At least two people died when a powerful earthquake struck New Zealand near the city of Christchurch, causing strong jolts felt more than 120 miles away and prompting a tsunami threat along the country’s east coast.
The quake, which the U.S. Geological Survey initially recorded as magnitude 7.4 but later raised to 7.8, struck just after midnight Sunday and was centered 93 kilometers (57 miles) northeast of Christchurch, on the country’s South Island.
New Zealand Prime Minister John Key said at least two people were killed, but provided no details at a news conference Monday morning in Wellington, the capital.
New Zealand’s Ministry of Civil Defence and Emergency Management said on its verified Twitter account that a tsunami threat covered all of New Zealand’s east coast, including Christchurch, Wellington and the Chatham Islands, and urged people in those areas to move to high ground or go inland.
The agency later said the first wave had arrived on the northeastern coast of the South Island, but didn’t say how tall it was. “The first wave may not be the largest. Waves may continue for several hours,” MCDEM said on Twitter. At 6.09 a.m. local time, the tsunami threat was downgraded for much of the east coast, although the agency continued to warn of unusually strong currents and unpredictable flows of water close to shore.
The USGS said the quake was at a depth of 23 kilometers. The quake was followed by a number of strong aftershocks.
New Zealand Police said one casualty had been reported at a collapsed property in Kaikoura, a coastal town on the country’s South Island. “Police are also trying to access a property at Mt Lyford, north of Christchurch, where a further casualty has been reported, which is believed to be a fatality,” it said.
In Wellington, 214 kilometers north of the quake’s epicenter, people were urged not to travel into the city as train and ferry services were suspended and some roads could be blocked. However, the city’s airport remained open following an inspection of the runway.
U.S. Secretary of State John Kerry had just completed a visit to New Zealand, leaving for Oman hours before the earthquake struck.
New Zealand is part of the Pacific Ring of Fire, an arc of volcanoes and fault lines encircling the Pacific Ocean prone to seismic upheaval. In 2011, a 6.3-magnitude quake killed 185 people in Christchurch—most because of building failures—triggering a nationwide clampdown on unsafe properties.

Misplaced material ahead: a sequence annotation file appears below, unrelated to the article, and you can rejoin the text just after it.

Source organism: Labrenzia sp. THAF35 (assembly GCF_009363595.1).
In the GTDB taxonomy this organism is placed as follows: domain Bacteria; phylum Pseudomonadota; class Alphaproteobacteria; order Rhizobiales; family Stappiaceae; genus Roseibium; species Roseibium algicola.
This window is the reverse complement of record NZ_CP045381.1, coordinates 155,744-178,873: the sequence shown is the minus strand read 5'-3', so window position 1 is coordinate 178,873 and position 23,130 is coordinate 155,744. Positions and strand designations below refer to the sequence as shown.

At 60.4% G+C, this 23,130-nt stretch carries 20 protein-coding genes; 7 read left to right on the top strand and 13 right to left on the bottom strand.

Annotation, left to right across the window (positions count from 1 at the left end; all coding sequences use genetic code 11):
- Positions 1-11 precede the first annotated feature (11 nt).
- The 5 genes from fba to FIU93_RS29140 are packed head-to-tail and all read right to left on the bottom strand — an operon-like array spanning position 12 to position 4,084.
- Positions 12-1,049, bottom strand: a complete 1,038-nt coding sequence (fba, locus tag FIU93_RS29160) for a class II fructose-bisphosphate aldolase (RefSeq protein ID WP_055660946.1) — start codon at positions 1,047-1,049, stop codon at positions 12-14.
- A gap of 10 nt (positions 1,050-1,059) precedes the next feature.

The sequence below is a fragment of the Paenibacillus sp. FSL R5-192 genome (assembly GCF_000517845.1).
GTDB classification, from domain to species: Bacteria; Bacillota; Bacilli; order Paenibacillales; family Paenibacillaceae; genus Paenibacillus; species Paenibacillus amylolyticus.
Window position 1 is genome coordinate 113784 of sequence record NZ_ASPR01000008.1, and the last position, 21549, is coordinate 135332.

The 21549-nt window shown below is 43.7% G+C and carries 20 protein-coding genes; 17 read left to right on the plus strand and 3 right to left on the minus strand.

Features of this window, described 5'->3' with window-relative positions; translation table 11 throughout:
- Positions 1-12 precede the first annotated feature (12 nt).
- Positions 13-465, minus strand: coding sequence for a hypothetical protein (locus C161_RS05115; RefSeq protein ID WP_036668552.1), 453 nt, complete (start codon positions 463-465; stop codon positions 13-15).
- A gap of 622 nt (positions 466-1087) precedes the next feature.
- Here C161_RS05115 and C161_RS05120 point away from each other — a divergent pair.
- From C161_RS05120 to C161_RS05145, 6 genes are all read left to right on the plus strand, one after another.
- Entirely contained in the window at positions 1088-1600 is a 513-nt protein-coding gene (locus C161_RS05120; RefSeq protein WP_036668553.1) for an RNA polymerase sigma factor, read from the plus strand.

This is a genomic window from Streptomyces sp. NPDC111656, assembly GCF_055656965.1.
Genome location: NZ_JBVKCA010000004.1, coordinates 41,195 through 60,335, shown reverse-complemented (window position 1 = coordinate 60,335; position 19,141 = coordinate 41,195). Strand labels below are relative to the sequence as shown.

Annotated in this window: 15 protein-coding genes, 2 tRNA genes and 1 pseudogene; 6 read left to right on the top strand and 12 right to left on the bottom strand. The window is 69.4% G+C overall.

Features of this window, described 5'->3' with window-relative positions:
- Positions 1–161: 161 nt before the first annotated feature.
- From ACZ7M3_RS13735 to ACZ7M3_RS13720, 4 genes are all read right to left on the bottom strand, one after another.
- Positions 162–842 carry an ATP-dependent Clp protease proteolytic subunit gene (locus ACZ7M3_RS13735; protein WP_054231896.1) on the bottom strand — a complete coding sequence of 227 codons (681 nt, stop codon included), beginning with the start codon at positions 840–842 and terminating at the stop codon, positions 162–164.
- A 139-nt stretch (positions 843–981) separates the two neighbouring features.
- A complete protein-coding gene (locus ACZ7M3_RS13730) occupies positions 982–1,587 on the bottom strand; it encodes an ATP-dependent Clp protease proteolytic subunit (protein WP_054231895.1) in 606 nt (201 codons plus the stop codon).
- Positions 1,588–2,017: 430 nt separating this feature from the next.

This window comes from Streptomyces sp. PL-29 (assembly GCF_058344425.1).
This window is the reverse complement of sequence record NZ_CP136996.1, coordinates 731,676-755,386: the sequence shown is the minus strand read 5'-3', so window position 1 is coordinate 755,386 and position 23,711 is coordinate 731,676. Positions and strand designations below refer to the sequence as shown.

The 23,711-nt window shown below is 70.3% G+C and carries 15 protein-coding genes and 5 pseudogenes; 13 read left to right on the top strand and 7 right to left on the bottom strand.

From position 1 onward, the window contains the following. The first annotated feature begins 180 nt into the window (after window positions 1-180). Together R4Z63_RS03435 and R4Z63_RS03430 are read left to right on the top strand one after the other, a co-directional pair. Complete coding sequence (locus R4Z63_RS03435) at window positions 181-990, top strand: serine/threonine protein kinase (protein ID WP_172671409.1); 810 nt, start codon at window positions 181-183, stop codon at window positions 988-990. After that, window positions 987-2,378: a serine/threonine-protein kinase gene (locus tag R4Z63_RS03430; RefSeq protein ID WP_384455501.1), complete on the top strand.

When the latest quake hit, Christchurch resident Hannah Gin had just sat down in her living room to watch a replay of the recent All Blacks versus Italy rugby union match when her house started shaking, she told the Associated Press. Upstairs, her mother let out a scream.
Ms. Gin, a 24-year-old lifelong Christchurch resident, is accustomed to quakes, so she said she sat calmly and waited, figuring the rumbling would stop in a few seconds. Instead, the shaking just went on and on—for at least three minutes, according to the clock on her phone, she told AP by phone.
The quake was far less violent than the one that struck her city in 2011, she said, adding that there was no jarring up and down or side to side, just a long, rolling sensation. But it went on for much longer than the typical quakes that strike the area, she said.
“I could hear the sliding door sliding back and forth and we’ve got washing hanging up and I could see the washing moving,” Ms. Gin told AP. “It just kept going and going.” Her house, which was damaged in the 2011 quake, didn’t appear to have sustained any damage from the latest quake, she said.
The quake also knocked out New Zealand’s emergency call number, 111, for about 10 minutes, the AP reported, citing police.
Stephen Horrell runs a bed and breakfast five minutes outside of Kaikoura, 180 kilometers north of Christchurch, where much of the worst damage was reported.
He was asleep on the third floor of his establishment when the quake struck.
“There was a big jolt and there was rolling, he said. “It was so strong that when I tried to get out of bed it just rolled you over. It was impossible to stand.
“We just started grabbing stuff. Blankets, some food, our phones. But there was no power and so no light. It’s amazing what you can’t find when there is absolutely no light.”
Mr. Horrell and some of his neighbors drove up a hill near the property and waited until sunrise before moving on.
In Wellington, 214 kilometers north of the quake’s epicenter, power was knocked out in some places, and some windows were smashed and some chimneys collapsed, the AP reported. It caused items to fall from shelves and windows to break in Wellington, and forced hundreds of people on to the streets as hotels were evacuated, AP said.
“You couldn’t really stand up, you just had to force yourself up from the carpet and try to move along to get hold of the doorway,” said Christine Hay, who runs the Bella Vista Motel in Wellington, a few minutes’ drive from the central business district. Three of the motel’s 16 units were unlet prior to the quake, but quickly filled with guests who had fled high-rise accommodation closer to the city, she said.
Australia’s Bureau of Meteorology said there was no tsunami threat to the country.
Write to David Winning at email@example.com and Lucy Craymer at WSJ